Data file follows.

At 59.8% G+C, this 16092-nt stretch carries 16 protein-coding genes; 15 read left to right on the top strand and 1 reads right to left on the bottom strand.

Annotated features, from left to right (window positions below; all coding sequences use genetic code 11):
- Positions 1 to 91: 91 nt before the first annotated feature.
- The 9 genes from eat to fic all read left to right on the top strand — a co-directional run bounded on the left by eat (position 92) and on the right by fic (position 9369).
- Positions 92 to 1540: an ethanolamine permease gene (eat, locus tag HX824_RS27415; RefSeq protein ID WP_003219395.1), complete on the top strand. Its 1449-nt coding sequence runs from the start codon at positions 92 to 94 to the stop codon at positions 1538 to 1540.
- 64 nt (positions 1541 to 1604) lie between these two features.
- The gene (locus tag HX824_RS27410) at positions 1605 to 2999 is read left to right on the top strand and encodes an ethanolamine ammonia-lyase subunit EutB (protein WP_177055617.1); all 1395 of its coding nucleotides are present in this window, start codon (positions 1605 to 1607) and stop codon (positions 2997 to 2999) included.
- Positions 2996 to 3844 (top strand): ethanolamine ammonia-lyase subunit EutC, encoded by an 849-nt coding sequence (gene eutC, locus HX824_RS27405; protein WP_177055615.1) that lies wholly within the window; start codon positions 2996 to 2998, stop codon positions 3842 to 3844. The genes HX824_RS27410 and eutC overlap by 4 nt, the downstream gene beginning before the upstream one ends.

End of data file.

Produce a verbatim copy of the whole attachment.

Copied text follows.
At 59.8% G+C, this 16092-nt stretch carries 16 protein-coding genes; 15 read left to right on the top strand and 1 reads right to left on the bottom strand.

Annotated features, from left to right (window positions below; all coding sequences use genetic code 11):
- Positions 1 to 91: 91 nt before the first annotated feature.
- The 9 genes from eat to fic all read left to right on the top strand — a co-directional run bounded on the left by eat (position 92) and on the right by fic (position 9369).
- Positions 92 to 1540: an ethanolamine permease gene (eat, locus tag HX824_RS27415; RefSeq protein ID WP_003219395.1), complete on the top strand. Its 1449-nt coding sequence runs from the start codon at positions 92 to 94 to the stop codon at positions 1538 to 1540.
- 64 nt (positions 1541 to 1604) lie between these two features.
- The gene (locus tag HX824_RS27410) at positions 1605 to 2999 is read left to right on the top strand and encodes an ethanolamine ammonia-lyase subunit EutB (protein WP_177055617.1); all 1395 of its coding nucleotides are present in this window, start codon (positions 1605 to 1607) and stop codon (positions 2997 to 2999) included.
- Positions 2996 to 3844 (top strand): ethanolamine ammonia-lyase subunit EutC, encoded by an 849-nt coding sequence (gene eutC, locus HX824_RS27405; protein WP_177055615.1) that lies wholly within the window; start codon positions 2996 to 2998, stop codon positions 3842 to 3844. The genes HX824_RS27410 and eutC overlap by 4 nt, the downstream gene beginning before the upstream one ends.